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AIPAC Is Playing The Victim, But It’s Palestinians Who Are Being Silenced

So far, the theme of AIPAC’s 2019 Policy Conference has been peril, not just to Israel, but to AIPAC itself. AIPAC’s CEO accused unnamed critics of “trying to silence each of us.”

AIPAC President Mort Fridman declared that, “none of us are willing to be silenced.”

House Majority Leader Steny Hoyer warned of forces that seek “to silence others through exclusion, disenfranchisement, or fear.”

On its face, this is odd. No American politician has suggested that AIPAC be prevented from holding conferences or advocating positions or that it face any restrictions that wouldn’t apply to other lobbies. At the same conference where AIPAC’s leaders claim that their rights to freely speak and assemble are in danger, those leaders will in the coming days host the Vice President and the leaders of both parties in both houses of Congress.

Yes, one freshman member of congress, Ilhan Omar, has suggested, flippantly, that AIPAC wields power because its supporters give politicians money, which is true but incomplete: AIPAC also wields power because of a strong cultural, ideological and religious affinity for Israel, particularly on the right.

Yes, Omar later suggested that groups like AIPAC “push for allegiance to a foreign country,” which is simplistic and misleading: AIPAC members are both proudly loyal to the government of the United States and uncritically supportive of the government of Israel. They reconcile these two impulses by denying that American and Israeli interests ever conflict.

Yes, the liberal activist group MoveOn urged Democratic presidential candidates not to attend this year’s AIPAC conference, and most complied.

But none of this means, even remotely, that AIPAC is being silenced. To the contrary, when it comes to free speech, AIPAC is not victim but victimizer.

It is a major force behind the Combatting BDS Act, which in the words of the American Civil Liberties Union, would encourage states to “require state contractors — including teachers, lawyers, newspapers and journalists, and even students who want to judge high school debate tournaments — to certify that they are not participating in politically motivated boycotts against Israel.”

Thus, according to the ACLU, the bill “would encourage states to adopt unconstitutional measures intended to suppress protected political expression.”

AIPAC is also pushing the Anti-Semitism Awareness Act, which directs the US government to define “denying the Jewish people their right to self-determination” as anti-Semitism.

Thus, a student who called for transforming Israel from a Jewish state into a secular state with equal rights for all would be guilty of bigotry. Which is one reason the ACLU has warned that the law would “chill the speech of students, faculty, and other members [of] campus communities around the country.”

Why does AIPAC exaggerate the threats to its rights while ignoring its role in threatening the rights of others? Because permanent victimhood creates moral license.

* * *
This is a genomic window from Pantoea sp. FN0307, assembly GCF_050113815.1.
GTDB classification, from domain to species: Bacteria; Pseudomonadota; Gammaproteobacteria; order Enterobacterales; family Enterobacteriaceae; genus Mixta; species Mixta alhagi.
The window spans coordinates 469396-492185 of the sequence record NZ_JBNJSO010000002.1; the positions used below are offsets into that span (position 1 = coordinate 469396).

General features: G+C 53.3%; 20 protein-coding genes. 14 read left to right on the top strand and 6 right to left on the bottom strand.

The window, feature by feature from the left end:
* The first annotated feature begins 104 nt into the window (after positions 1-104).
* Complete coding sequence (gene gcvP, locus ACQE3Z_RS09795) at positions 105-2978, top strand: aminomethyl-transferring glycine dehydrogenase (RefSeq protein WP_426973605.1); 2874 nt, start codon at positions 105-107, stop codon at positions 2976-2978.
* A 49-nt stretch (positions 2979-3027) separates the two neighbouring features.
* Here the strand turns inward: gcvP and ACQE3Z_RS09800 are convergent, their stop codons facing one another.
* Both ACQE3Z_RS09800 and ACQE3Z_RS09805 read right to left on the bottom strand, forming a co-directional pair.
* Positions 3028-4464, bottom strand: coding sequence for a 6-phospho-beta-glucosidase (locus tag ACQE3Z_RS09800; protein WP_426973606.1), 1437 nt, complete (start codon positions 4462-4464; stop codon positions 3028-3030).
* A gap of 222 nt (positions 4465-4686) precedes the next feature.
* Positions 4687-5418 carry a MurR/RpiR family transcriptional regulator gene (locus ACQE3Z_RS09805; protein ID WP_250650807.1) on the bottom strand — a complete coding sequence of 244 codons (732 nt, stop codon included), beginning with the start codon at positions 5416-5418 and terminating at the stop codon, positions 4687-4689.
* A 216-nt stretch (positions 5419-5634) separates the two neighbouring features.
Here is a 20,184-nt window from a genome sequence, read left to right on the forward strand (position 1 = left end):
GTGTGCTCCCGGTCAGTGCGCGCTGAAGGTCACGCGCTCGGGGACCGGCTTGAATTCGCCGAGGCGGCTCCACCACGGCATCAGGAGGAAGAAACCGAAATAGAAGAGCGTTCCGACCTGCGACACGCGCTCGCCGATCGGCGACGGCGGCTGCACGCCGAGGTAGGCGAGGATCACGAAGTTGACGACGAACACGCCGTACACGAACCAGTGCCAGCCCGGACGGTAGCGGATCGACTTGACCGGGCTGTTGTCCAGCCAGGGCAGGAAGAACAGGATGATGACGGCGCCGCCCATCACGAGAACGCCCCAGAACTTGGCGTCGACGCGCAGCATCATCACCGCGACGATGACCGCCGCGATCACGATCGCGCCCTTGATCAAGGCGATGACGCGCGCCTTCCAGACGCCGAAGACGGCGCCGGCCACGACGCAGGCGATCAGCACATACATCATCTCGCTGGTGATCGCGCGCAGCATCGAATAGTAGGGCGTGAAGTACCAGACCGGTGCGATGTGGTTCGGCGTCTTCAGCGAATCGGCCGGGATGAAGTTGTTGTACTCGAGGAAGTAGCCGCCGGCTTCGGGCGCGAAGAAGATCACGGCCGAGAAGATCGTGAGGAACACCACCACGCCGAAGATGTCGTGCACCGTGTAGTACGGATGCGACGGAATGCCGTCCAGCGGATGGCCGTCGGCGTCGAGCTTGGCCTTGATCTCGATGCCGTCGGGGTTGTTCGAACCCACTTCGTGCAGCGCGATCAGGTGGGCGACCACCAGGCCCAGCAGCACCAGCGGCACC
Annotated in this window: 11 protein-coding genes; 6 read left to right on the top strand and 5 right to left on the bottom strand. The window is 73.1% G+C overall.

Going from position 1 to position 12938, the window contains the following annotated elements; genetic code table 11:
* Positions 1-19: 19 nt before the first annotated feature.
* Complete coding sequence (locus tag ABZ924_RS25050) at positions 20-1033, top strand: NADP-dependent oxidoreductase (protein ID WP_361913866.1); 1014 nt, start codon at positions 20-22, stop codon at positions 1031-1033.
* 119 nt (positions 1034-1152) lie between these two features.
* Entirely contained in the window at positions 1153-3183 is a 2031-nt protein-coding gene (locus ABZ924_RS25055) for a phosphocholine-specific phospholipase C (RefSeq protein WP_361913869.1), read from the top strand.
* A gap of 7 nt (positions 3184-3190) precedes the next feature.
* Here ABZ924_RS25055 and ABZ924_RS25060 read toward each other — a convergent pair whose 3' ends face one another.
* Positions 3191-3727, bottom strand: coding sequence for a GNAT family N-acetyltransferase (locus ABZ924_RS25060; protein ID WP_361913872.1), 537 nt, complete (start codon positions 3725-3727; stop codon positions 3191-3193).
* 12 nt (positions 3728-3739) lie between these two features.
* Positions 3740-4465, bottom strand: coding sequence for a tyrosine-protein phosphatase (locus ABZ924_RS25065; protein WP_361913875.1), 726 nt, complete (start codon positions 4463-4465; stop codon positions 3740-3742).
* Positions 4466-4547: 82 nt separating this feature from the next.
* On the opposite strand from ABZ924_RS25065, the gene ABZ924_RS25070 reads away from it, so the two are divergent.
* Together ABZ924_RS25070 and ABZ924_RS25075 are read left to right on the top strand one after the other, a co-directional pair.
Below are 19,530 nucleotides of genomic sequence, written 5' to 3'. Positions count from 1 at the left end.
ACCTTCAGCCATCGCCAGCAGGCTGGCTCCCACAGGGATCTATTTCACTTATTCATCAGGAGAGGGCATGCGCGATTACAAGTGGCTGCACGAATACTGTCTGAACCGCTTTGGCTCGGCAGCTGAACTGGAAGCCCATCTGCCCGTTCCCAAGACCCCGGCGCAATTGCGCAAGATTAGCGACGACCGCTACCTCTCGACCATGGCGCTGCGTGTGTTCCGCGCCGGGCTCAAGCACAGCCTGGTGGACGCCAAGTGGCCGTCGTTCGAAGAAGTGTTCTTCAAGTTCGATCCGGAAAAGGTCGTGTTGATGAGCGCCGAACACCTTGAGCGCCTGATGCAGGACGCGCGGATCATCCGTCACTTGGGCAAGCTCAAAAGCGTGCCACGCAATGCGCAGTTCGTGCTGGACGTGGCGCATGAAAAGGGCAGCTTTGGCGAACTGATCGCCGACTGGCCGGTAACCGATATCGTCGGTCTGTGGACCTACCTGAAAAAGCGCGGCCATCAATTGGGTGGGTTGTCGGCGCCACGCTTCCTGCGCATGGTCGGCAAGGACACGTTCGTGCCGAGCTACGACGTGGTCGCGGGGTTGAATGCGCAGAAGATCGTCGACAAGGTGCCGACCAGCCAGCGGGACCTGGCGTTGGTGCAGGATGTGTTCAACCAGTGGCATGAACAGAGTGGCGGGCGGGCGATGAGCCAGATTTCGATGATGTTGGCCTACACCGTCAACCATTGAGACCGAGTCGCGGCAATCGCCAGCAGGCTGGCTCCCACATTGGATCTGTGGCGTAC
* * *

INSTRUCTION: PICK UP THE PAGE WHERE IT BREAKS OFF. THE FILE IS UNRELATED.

Decades ago, the late Rabbi David Hartman warned of the “moral narcissism” that leads some Jews, because of our traumatic history, to “judge others, but refuse to be judged.”

That’s how AIPAC and other establishment American Jewish groups function today. They describe Israel as perennially facing existential threat. Listen to AIPAC and you’ll likely never know that the Palestine Liberation Organization recognized Israel’s existence in 1993, that the entire Arab League offered to do the same in 2002 if Israel permitted a Palestinian state in the West Bank and Gaza Strip and found a “just” and “agreed upon” solution for Palestinian refugees, and that Israel is the sole Middle Eastern nation with nuclear weapons.

Of course, Israel does face genuine threats, as evidenced by Hamas’ recent, despicable, missile attacks. But by ignoring Israel’s massive power advantage, and describing the Jewish state as forever at risk of another Holocaust, AIPAC frees Israel of moral responsibility.

If Israel’s adversaries — even the mostly unarmed protesters who last year marched towards the fence that encloses Gaza — constitute an existential threat, then anything Israel does to defend itself is legitimate. Countries on the brink of extinction have only one moral responsibility: to survive.

By now describing itself as under assault from forces that threaten its basic rights, AIPAC is applying the victimhood narrative it has long applied to Israel to itself.

And in so doing, it is giving itself the same moral license. If Omar and those activists who support BDS and a secular, binational state between the Jordan River and the Mediterranean Sea really threaten to “silence” AIPAC — if American Jews’ right to participate politically is now in jeopardy — then why shouldn’t AIPAC use any means necessary to protect itself.

If anti-Zionism really menaces the safety of American Jewish students on campus, then banning it is simply self-defense.

It’s a grand exercise in v’nahafoch hu, the turning upside down that Jews celebrated last week during Purim. In truth, it is pro-Palestinian, not pro-Israel, activists who face legislation in congress that could criminalize their speech. And it is Palestinians in Gaza—not Israelis—who face the existential threat of living in a territory that, according to the United Nations, will be unfit for human habitation by next year

Facing these realities would require that AIPAC’s leaders — rather than taking refuge in Jewish victimhood — confront the moral responsibilities of Jewish power, which is something, sadly, the organization still refuses to do.

Peter Beinart is a Senior Columnist at The Forward and Professor of Journalism and Political Science at the City University of New York. He is also a Contributor to The Atlantic and a CNN Political Commentator.


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